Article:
The world Mara is sucked into is one that is bursting with complexity and gore. One thing that I loved that continued through to this book was how many thoughts this novel provoked in my mind. The Messenger of Fear duology deals with topics that you wouldn't expect horror novels to cover; yet they do, and in such a poignant way.

All that being said, this was good but a little gruesome for my liking, these have however, been since passed onto my brother who will hopefully enjoy them more than I did.

Thank you so much to Electric Monkey for sending me both of these books, free of charge, and in exchange for an honest review.

Wednesday, 2 September 2015

Fan Loyalty

When a book is adapted into a film, a divide is formed between fans. Those who read the book first, and those who saw the film first. The divide splits a group of people, a community of sorts who all share a common interest in the story being told - whether it be by the screen or the pages of a book and a quiet rivalry is formed.

It sounds rather silly to say, but it's true. As I write this it is the opening weekend in the UK of The Fault in Our Stars in cinemas. (This has been in my drafts for quite some time) Today I went to see the film and loved it. One thing I did notice though, was the divide between those who had read the book and those who hadn't. 

First, the readers: Prepared. Tissues stuffed in pockets and lively chatter about scenes they were looking forward to prior to the film.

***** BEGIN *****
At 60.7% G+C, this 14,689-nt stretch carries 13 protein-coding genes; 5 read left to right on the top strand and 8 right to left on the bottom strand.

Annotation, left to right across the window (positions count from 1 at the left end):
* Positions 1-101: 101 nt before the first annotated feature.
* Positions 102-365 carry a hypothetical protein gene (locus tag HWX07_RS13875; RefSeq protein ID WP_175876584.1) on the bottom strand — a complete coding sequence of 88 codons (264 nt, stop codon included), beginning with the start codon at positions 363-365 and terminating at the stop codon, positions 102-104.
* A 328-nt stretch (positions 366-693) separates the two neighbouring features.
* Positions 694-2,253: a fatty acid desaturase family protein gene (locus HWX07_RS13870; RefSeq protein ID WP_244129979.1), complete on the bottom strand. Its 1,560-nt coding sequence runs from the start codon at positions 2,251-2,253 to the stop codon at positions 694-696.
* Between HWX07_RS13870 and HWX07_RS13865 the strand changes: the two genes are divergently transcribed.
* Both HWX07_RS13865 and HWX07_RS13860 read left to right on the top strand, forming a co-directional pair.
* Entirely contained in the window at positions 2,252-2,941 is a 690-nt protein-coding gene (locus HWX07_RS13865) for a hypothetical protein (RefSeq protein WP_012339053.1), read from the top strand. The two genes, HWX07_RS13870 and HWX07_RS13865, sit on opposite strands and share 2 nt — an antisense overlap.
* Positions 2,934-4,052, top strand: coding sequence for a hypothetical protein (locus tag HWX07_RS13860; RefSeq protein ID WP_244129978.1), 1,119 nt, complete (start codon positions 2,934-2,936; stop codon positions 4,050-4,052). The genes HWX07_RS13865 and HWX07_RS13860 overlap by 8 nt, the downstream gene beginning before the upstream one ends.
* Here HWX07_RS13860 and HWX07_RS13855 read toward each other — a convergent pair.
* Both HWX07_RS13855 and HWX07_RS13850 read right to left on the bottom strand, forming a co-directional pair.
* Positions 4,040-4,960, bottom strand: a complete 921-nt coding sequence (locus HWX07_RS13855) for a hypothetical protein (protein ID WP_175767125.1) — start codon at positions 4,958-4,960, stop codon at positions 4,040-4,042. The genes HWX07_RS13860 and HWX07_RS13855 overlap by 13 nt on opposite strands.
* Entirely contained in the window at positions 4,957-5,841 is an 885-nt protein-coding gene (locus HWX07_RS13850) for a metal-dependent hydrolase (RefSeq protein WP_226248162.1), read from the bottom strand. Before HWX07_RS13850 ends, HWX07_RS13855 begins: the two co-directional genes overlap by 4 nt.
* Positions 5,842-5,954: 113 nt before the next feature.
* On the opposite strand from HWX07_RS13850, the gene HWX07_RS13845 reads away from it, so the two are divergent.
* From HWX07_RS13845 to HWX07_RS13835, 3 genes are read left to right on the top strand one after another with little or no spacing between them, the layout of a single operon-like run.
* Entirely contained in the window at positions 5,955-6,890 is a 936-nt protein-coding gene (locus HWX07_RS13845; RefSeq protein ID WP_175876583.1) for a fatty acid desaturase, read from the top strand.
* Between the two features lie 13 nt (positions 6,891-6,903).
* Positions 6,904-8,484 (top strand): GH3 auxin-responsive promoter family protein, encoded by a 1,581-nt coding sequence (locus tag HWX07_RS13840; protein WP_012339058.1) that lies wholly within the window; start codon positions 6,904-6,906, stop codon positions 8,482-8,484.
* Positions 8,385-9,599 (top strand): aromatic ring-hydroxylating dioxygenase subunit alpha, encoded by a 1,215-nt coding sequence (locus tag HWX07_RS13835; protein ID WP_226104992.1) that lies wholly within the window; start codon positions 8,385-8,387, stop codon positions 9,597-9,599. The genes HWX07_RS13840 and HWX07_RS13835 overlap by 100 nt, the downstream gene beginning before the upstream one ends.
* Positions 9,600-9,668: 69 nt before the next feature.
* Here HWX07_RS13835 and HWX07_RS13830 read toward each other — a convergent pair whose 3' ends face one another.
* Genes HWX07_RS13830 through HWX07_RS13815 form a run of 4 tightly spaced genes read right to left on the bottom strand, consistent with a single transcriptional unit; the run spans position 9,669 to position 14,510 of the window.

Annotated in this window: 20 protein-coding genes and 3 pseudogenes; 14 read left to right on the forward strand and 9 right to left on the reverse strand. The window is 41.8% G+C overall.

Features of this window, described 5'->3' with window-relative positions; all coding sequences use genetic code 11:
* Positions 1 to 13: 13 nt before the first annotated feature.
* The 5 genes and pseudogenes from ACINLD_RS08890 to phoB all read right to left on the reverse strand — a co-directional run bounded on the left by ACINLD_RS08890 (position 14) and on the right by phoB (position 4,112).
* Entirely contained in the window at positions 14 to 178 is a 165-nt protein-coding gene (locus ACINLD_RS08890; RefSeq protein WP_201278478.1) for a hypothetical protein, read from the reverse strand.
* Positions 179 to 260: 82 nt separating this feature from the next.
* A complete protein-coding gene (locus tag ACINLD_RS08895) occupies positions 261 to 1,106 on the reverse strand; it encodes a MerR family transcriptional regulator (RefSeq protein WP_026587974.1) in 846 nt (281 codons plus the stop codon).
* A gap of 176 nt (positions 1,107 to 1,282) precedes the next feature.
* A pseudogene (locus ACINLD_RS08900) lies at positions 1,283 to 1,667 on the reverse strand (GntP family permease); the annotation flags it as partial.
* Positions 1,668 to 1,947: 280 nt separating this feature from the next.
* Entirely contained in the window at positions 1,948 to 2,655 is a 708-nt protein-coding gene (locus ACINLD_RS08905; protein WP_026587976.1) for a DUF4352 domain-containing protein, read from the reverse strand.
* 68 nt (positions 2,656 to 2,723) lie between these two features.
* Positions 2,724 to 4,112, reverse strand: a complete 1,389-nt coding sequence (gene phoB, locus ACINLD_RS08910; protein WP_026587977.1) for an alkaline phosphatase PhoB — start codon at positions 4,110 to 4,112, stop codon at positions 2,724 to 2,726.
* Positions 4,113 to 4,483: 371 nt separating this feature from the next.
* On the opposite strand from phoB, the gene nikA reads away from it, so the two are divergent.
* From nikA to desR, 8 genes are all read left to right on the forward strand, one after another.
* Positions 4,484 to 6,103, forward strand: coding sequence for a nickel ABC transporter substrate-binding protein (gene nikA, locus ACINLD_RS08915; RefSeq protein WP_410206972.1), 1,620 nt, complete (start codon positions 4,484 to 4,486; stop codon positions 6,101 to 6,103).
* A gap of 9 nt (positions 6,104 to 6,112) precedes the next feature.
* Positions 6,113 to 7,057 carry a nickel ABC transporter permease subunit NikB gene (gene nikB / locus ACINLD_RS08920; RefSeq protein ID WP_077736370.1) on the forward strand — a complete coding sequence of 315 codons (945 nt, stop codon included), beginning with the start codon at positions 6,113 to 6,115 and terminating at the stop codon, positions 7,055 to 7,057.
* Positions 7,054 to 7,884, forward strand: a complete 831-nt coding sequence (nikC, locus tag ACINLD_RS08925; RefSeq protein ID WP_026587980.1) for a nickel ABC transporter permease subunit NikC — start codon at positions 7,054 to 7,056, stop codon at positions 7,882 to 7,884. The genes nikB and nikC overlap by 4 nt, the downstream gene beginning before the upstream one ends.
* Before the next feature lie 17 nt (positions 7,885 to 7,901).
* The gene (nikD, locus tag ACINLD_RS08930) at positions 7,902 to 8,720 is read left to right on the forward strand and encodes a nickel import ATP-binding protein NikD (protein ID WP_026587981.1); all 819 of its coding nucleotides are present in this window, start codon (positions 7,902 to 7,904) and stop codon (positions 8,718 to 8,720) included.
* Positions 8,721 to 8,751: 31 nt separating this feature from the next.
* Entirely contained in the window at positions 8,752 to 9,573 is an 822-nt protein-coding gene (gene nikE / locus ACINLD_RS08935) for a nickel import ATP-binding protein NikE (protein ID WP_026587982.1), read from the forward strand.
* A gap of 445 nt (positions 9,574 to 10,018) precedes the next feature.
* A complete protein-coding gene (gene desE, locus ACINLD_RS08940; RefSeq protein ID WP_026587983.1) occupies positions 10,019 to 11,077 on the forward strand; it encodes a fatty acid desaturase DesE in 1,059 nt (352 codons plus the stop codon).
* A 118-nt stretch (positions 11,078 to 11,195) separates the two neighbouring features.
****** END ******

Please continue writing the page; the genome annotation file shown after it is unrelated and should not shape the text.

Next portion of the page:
Then, the watchers: Excited. Laughing at the parts to laugh at. Sobbing at the sadder moments. They were climbing over each other to give their friends hugs. These were pure and genuine reactions of people who clearly didn't know what was coming. 

And it came across like this...

In the case of The Fault in Our Stars, I'm someone who read the book first. I grew to love that book and knew I wanted to see the film. I'm glad I' read the book first. However, when it came to those girls I really wanted to say "You should have read the book first." But in all honesty I don't have a problem with people who seem the film first, because I've been one of those people.

I became a fan of Harry Potter because I went to see Harry Potter and the Deathly Hallows Part 2 in the cinema BEFORE I'd read the Harry Potter books. Yes, it was stupid seeing the last film and none of the others with no knowledge of the series, but I became obsessed with Harry Potter. Four years down the line, I still am. People often say "You're not a true fan if you didn't read the book first." and you'll get other book bloggers if one of us has watched the film before reading the book saying things along the lines of  "Shame on you." 

To that I say "SO WHAT?"

This is one of those issues that I constantly notice on blogs and on twitter and it's something that I really feel should be discussed. In some scenarios I feel you should read the book because there are things the films cut out, but if someone watches the film first and then becomes part of the fanbase, does that make them any less of a fan? Because they were told the same story just through another type of media, does that make them any less of a fan? I don't think it does. I don't think that it makes me any less of a Harry Potter fan because I saw the films first. And if those girls in the cinema become fans of The Fault in Our Stars, it doesn't mean that they're not true fans because they saw the film first.

As fans, we all like the same story, no matter how that story has been told to us. 

Holly x